May 16th, 2014 – The abuse of tobacco, alcohol, and illicit drugs costs the United States over $600 billion in lost work productivity, healthcare expenses, and the costs associated with crime, according to the National Institute on Drug Abuse. The problem among young adults (aged 18 to 25) remains persistent with 21.3% reporting the use of illicit drugs within the last month, and binge drinking by full-time enrolled college students (aged 18 to 22) at 40.1% according to SAMHSA’s 2012 National Survey on Drug and Health.
Individuals with a mild to moderate mental health disorder are more likely to also have a substance use disorder; in fact, nearly 8.4 million people are classified as having both and self-reported using illicit drugs or alcohol within the last year. Most tragically, substance abuse is a highly treatable disorder and 12% of those with a substance abuse disorder exhibit suicidal ideation or behavior, a 400% increase over the 3% of individuals without a substance abuse disorder who report the same symptoms.
Alcohol remains the most common form of substance abuse in the United States. Unfortunately, 15% of Americans with an Alcohol Use Disorder, nearly 17 million people, never seek treatment. Most people associate binge drinking with college students, but the behavior represents the most common form of excessive alcohol use in the country. Binge drinking is defined as having 4 drinks or more for women and 5 drinks or more for men in a period of 2 hours or less. Nearly 1 in 6 adults binge drinks at least 4 times per month, consuming about 8 drinks or more per binge.
In addition to alcohol, some of the most commonly abused drugs in the United States are marijuana (over 21 million users), heroin, cocaine, or hallucinogens (nearly 25 million users), and non-medical prescription drugs (8 million users).
Fortunately, many options exist to help identify and address substance abuse among our friends and family. From online therapeutic solutions used by corporate employee assistance programs, mental health providers and community health centers, to substance abuse counseling and treatment centers located across the country, choices exist to fit each individual’s need for care.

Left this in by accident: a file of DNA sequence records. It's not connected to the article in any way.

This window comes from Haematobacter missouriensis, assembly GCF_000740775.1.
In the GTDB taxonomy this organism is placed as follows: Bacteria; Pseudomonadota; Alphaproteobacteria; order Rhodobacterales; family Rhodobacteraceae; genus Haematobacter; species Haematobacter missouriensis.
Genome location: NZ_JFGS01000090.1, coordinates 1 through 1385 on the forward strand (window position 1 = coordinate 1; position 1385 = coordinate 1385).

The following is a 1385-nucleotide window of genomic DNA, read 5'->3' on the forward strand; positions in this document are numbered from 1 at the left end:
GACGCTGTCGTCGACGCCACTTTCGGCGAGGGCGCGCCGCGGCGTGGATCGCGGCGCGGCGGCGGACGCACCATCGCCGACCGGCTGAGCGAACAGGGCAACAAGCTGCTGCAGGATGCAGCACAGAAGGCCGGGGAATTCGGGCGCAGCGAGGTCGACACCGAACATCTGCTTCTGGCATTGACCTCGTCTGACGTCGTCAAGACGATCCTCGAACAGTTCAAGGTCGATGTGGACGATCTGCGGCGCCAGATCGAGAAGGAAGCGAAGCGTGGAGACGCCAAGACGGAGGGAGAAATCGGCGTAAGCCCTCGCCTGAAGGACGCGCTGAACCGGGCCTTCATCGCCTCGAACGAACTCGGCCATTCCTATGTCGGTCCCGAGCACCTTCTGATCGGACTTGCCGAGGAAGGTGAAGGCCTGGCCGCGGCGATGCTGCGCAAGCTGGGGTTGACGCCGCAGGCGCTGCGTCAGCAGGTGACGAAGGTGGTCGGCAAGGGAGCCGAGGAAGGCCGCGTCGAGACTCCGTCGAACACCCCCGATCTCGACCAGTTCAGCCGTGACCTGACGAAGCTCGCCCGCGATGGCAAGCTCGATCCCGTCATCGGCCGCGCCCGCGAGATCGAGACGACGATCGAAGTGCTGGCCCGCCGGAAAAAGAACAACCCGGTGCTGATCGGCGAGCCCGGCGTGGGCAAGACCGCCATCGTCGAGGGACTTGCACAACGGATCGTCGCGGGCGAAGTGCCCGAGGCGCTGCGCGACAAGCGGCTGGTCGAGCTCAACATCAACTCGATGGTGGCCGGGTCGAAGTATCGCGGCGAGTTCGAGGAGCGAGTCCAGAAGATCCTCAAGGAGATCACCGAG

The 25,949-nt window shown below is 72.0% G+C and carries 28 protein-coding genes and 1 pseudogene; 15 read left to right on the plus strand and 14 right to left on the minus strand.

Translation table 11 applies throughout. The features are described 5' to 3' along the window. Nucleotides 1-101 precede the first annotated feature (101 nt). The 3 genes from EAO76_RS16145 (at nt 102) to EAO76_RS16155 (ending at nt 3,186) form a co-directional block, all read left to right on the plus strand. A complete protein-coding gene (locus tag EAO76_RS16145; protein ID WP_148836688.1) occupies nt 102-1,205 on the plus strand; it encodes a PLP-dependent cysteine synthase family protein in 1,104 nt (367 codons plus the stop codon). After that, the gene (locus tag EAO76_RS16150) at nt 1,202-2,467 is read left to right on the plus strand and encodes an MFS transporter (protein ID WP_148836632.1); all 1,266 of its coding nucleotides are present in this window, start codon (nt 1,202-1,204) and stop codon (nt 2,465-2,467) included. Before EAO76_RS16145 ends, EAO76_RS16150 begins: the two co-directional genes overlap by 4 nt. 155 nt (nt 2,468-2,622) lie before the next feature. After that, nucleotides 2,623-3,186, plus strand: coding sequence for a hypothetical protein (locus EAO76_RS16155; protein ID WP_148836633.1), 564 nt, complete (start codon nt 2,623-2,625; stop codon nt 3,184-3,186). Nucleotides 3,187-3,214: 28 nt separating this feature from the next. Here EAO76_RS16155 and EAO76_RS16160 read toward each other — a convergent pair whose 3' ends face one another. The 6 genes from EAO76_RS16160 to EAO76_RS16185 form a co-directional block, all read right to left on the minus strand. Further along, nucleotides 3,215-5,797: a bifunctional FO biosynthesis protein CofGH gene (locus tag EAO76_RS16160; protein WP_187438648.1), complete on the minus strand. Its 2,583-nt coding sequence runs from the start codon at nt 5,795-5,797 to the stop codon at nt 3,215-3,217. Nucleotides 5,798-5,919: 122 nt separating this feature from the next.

5 Great Resources To Help Those You Care About Address Substance Abuse:
- Your personal physician or mental health professional will always be the best place to start. Be open and honest with your questions, and they will guide you to the best resources in your community to help.
- Learn about the issues involved. The Centers for Disease Control has some great information on their website.
- The National Institute on Drug Abuse offers a detailed listing of substances commonly abused in the United States. Each article describes the substance in question and provides links to curated information with more detail.
- The Substance Abuse and Mental Health Services Administration (SAMHSA) of the US Department of Health and Human Services offers a rich source of information for those seeking help for themselves, or trying to learn more about specific resources to help others.
- SAMHSA offers this fantastic tool to quickly find substance abuse treatment centers in your area.
Alex Burgess is the Chief Marketing Officer of manxworx marketing, a healthcare market development consultancy focused on global Health IT companies. Alex has spent the last 17 years growing brands, opening up new markets to innovative healthcare technologies, and leading highly effective marketing teams. Follow him on Twitter: @AlexHBurgess
Cassie Brailer is a Healthcare Research Analyst at manxworx marketing. Cassie focuses on population health in behavioral and physical medicine, US healthcare reform, and emerging healthcare information technologies. She can be reached at firstname.lastname@example.org. Follow her on Twitter: @manxworx